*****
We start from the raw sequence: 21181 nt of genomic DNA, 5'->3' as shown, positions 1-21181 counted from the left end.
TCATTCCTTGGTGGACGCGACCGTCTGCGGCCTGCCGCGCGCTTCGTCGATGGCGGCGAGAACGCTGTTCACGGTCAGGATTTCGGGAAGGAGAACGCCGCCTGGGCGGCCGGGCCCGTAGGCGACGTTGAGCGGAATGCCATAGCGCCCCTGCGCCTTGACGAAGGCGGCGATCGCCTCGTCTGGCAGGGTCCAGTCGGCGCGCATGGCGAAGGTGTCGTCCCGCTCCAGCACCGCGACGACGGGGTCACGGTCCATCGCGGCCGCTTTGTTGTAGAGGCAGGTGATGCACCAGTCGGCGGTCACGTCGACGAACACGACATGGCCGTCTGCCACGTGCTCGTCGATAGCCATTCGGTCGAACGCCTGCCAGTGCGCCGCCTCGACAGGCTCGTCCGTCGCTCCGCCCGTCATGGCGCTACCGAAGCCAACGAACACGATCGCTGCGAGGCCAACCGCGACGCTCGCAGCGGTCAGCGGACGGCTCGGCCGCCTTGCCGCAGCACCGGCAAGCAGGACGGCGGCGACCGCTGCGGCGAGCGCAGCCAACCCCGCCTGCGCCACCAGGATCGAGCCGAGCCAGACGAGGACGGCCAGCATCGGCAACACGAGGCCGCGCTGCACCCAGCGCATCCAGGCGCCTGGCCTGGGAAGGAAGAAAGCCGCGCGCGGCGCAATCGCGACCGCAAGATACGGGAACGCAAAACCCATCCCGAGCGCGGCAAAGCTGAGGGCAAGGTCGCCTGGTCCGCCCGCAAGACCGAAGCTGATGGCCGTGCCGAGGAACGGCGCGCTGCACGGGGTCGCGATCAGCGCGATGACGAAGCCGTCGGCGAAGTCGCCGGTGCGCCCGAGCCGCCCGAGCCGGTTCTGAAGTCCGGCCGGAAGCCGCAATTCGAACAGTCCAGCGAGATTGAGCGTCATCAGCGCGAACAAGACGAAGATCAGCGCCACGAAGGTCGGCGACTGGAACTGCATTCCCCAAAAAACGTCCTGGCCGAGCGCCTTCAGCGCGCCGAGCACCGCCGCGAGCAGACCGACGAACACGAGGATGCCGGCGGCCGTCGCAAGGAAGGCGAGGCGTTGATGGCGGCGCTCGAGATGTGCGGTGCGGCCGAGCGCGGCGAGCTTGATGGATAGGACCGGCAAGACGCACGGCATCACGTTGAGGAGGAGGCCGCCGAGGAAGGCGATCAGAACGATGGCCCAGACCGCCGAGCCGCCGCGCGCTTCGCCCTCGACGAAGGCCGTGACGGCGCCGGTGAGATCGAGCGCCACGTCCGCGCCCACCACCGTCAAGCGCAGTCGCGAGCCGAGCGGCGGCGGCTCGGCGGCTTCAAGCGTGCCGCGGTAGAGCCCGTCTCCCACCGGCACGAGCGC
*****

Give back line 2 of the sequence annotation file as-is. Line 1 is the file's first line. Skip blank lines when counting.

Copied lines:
TCATTCCTTGGTGGACGCGACCGTCTGCGGCCTGCCGCGCGCTTCGTCGATGGCGGCGAGAACGCTGTTCACGGTCAGGATTTCGGGAAGGAGAACGCCGCCTGGGCGGCCGGGCCCGTAGGCGACGTTGAGCGGAATGCCATAGCGCCCCTGCGCCTTGACGAAGGCGGCGATCGCCTCGTCTGGCAGGGTCCAGTCGGCGCGCATGGCGAAGGTGTCGTCCCGCTCCAGCACCGCGACGACGGGGTCACGGTCCATCGCGGCCGCTTTGTTGTAGAGGCAGGTGATGCACCAGTCGGCGGTCACGTCGACGAACACGACATGGCCGTCTGCCACGTGCTCGTCGATAGCCATTCGGTCGAACGCCTGCCAGTGCGCCGCCTCGACAGGCTCGTCCGTCGCTCCGCCCGTCATGGCGCTACCGAAGCCAACGAACACGATCGCTGCGAGGCCAACCGCGACGCTCGCAGCGGTCAGCGGACGGCTCGGCCGCCTTGCCGCAGCACCGGCAAGCAGGACGGCGGCGACCGCTGCGGCGAGCGCAGCCAACCCCGCCTGCGCCACCAGGATCGAGCCGAGCCAGACGAGGACGGCCAGCATCGGCAACACGAGGCCGCGCTGCACCCAGCGCATCCAGGCGCCTGGCCTGGGAAGGAAGAAAGCCGCGCGCGGCGCAATCGCGACCGCAAGATACGGGAACGCAAAACCCATCCCGAGCGCGGCAAAGCTGAGGGCAAGGTCGCCTGGTCCGCCCGCAAGACCGAAGCTGATGGCCGTGCCGAGGAACGGCGCGCTGCACGGGGTCGCGATCAGCGCGATGACGAAGCCGTCGGCGAAGTCGCCGGTGCGCCCGAGCCGCCCGAGCCGGTTCTGAAGTCCGGCCGGAAGCCGCAATTCGAACAGTCCAGCGAGATTGAGCGTCATCAGCGCGAACAAGACGAAGATCAGCGCCACGAAGGTCGGCGACTGGAACTGCATTCCCCAAAAAACGTCCTGGCCGAGCGCCTTCAGCGCGCCGAGCACCGCCGCGAGCAGACCGACGAACACGAGGATGCCGGCGGCCGTCGCAAGGAAGGCGAGGCGTTGATGGCGGCGCTCGAGATGTGCGGTGCGGCCGAGCGCGGCGAGCTTGATGGATAGGACCGGCAAGACGCACGGCATCACGTTGAGGAGGAGGCCGCCGAGGAAGGCGATCAGAACGATGGCCCAGACCGCCGAGCCGCCGCGCGCTTCGCCCTCGACGAAGGCCGTGACGGCGCCGGTGAGATCGAGCGCCACGTCCGCGCCCACCACCGTCAAGCGCAGTCGCGAGCCGAGCGGCGGCGGCTCGGCGGCTTCAAGCGTGCCGCGGTAGAGCCCGTCTCCCACCGGCACGAGCGC